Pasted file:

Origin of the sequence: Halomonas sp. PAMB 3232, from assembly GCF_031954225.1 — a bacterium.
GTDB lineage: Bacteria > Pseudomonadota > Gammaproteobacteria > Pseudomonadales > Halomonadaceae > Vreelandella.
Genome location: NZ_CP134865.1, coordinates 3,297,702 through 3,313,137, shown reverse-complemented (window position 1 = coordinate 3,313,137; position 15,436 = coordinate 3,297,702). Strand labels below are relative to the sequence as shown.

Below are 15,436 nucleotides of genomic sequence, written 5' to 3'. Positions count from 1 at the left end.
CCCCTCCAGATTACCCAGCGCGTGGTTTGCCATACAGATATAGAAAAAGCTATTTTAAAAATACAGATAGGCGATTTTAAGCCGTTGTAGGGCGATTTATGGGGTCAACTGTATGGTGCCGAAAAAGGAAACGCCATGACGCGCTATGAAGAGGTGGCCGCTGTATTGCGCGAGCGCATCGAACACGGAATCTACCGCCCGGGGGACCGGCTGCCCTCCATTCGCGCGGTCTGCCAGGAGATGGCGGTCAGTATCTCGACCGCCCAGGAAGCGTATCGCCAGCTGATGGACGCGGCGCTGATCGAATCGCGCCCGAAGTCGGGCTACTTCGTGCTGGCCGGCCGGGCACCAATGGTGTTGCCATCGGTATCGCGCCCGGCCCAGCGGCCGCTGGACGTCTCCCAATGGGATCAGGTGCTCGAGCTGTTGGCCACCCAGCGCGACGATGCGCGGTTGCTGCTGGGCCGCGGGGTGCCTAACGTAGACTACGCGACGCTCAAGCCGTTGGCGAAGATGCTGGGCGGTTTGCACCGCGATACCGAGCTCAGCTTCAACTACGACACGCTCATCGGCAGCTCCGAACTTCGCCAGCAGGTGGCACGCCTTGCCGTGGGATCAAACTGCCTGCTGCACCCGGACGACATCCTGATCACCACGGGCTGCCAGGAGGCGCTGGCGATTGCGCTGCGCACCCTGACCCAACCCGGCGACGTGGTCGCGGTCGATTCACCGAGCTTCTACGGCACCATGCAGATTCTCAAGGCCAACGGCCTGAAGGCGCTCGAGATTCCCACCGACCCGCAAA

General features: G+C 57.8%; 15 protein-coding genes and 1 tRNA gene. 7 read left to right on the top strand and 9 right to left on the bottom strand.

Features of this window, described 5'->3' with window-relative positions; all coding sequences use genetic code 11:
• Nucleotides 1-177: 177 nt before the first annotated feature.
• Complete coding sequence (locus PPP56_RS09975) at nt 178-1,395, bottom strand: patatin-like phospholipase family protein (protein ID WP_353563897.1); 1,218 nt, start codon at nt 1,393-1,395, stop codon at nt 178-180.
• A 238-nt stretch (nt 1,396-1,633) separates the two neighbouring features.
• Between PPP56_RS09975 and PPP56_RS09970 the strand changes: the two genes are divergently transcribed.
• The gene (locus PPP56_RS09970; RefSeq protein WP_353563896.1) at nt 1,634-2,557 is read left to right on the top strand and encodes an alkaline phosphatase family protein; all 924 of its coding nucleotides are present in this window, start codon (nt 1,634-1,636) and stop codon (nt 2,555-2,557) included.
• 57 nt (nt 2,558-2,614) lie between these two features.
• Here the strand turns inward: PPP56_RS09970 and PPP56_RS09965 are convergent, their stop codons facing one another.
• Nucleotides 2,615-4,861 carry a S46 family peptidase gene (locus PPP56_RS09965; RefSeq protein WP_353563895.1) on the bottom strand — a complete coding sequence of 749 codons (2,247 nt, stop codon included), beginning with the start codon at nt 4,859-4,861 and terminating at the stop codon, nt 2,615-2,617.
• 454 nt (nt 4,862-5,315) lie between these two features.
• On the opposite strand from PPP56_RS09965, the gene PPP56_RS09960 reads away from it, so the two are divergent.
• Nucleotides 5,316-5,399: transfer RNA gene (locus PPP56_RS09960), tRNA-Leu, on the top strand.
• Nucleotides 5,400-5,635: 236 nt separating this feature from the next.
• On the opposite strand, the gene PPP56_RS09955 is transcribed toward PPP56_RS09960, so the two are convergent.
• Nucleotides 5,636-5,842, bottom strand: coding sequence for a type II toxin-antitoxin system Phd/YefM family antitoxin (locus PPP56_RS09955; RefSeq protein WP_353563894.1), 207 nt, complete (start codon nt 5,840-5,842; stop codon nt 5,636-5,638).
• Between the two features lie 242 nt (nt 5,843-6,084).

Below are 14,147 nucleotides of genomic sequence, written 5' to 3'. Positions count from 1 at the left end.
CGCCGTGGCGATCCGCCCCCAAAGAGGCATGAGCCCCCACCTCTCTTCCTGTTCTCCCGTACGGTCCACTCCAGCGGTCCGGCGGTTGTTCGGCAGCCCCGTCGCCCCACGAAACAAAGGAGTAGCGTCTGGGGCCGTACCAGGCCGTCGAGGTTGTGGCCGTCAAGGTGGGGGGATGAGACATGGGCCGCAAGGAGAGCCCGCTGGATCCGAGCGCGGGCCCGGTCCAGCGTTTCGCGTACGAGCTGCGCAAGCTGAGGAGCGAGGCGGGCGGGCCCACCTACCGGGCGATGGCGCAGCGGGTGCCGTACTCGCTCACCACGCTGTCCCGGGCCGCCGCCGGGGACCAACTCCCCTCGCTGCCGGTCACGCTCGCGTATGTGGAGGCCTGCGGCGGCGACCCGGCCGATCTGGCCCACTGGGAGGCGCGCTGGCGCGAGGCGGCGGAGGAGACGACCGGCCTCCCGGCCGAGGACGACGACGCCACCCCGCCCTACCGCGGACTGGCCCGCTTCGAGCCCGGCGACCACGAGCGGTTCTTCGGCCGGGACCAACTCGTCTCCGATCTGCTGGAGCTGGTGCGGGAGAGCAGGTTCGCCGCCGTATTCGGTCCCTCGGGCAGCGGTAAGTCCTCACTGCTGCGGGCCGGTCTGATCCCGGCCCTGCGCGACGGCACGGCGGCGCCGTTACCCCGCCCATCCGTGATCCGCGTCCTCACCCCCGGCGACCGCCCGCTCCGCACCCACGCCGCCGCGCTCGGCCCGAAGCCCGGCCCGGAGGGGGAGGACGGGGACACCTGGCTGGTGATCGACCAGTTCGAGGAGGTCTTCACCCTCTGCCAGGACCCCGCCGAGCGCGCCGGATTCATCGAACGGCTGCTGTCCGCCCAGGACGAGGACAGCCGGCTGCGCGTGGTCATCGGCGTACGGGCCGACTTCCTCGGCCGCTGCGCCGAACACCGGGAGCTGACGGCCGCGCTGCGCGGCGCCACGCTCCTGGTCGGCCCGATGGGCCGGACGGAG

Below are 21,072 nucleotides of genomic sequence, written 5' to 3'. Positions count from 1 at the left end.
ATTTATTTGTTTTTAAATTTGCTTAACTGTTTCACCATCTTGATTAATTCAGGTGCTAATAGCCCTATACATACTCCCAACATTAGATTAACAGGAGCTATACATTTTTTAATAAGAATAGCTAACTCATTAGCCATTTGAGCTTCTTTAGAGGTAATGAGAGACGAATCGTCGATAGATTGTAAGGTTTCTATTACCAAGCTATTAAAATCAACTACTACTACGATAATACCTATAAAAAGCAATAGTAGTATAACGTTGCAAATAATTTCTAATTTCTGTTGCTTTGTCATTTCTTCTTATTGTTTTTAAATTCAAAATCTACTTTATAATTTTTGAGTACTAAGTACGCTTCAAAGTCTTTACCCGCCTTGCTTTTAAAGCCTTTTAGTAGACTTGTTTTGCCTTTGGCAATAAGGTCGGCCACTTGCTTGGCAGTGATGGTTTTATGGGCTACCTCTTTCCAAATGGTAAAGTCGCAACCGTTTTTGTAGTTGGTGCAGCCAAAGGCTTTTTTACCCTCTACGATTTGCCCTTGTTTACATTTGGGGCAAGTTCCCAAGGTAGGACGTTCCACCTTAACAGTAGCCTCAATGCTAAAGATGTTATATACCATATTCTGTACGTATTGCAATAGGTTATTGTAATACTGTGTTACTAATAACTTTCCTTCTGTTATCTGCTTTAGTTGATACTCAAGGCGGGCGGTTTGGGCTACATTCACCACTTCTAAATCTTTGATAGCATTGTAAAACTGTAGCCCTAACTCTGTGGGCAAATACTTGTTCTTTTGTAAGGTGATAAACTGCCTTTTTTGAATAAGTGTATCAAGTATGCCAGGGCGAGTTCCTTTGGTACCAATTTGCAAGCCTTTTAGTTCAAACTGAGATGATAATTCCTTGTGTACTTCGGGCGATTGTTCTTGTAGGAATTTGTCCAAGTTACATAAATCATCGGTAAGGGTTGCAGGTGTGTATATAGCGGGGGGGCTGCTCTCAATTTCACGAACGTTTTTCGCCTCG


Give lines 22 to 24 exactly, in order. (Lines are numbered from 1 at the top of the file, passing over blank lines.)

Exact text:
• Between the two features lie 242 nt (nt 5,843-6,084).

Below are 14,147 nucleotides of genomic sequence, written 5' to 3'. Positions count from 1 at the left end.
CGCCGTGGCGATCCGCCCCCAAAGAGGCATGAGCCCCCACCTCTCTTCCTGTTCTCCCGTACGGTCCACTCCAGCGGTCCGGCGGTTGTTCGGCAGCCCCGTCGCCCCACGAAACAAAGGAGTAGCGTCTGGGGCCGTACCAGGCCGTCGAGGTTGTGGCCGTCAAGGTGGGGGGATGAGACATGGGCCGCAAGGAGAGCCCGCTGGATCCGAGCGCGGGCCCGGTCCAGCGTTTCGCGTACGAGCTGCGCAAGCTGAGGAGCGAGGCGGGCGGGCCCACCTACCGGGCGATGGCGCAGCGGGTGCCGTACTCGCTCACCACGCTGTCCCGGGCCGCCGCCGGGGACCAACTCCCCTCGCTGCCGGTCACGCTCGCGTATGTGGAGGCCTGCGGCGGCGACCCGGCCGATCTGGCCCACTGGGAGGCGCGCTGGCGCGAGGCGGCGGAGGAGACGACCGGCCTCCCGGCCGAGGACGACGACGCCACCCCGCCCTACCGCGGACTGGCCCGCTTCGAGCCCGGCGACCACGAGCGGTTCTTCGGCCGGGACCAACTCGTCTCCGATCTGCTGGAGCTGGTGCGGGAGAGCAGGTTCGCCGCCGTATTCGGTCCCTCGGGCAGCGGTAAGTCCTCACTGCTGCGGGCCGGTCTGATCCCGGCCCTGCGCGACGGCACGGCGGCGCCGTTACCCCGCCCATCCGTGATCCGCGTCCTCACCCCCGGCGACCGCCCGCTCCGCACCCACGCCGCCGCGCTCGGCCCGAAGCCCGGCCCGGAGGGGGAGGACGGGGACACCTGGCTGGTGATCGACCAGTTCGAGGAGGTCTTCACCCTCTGCCAGGACCCCGCCGAGCGCGCCGGATTCATCGAACGGCTGCTGTCCGCCCAGGACGAGGACAGCCGGCTGCGCGTGGTCATCGGCGTACGGGCCGACTTCCTCGGCCGCTGCGCCGAACACCGGGAGCTGACGGCCGCGCTGCGCGGCGCCACGCTCCTGGTCGGCCCGATGGGCCGGACGGAG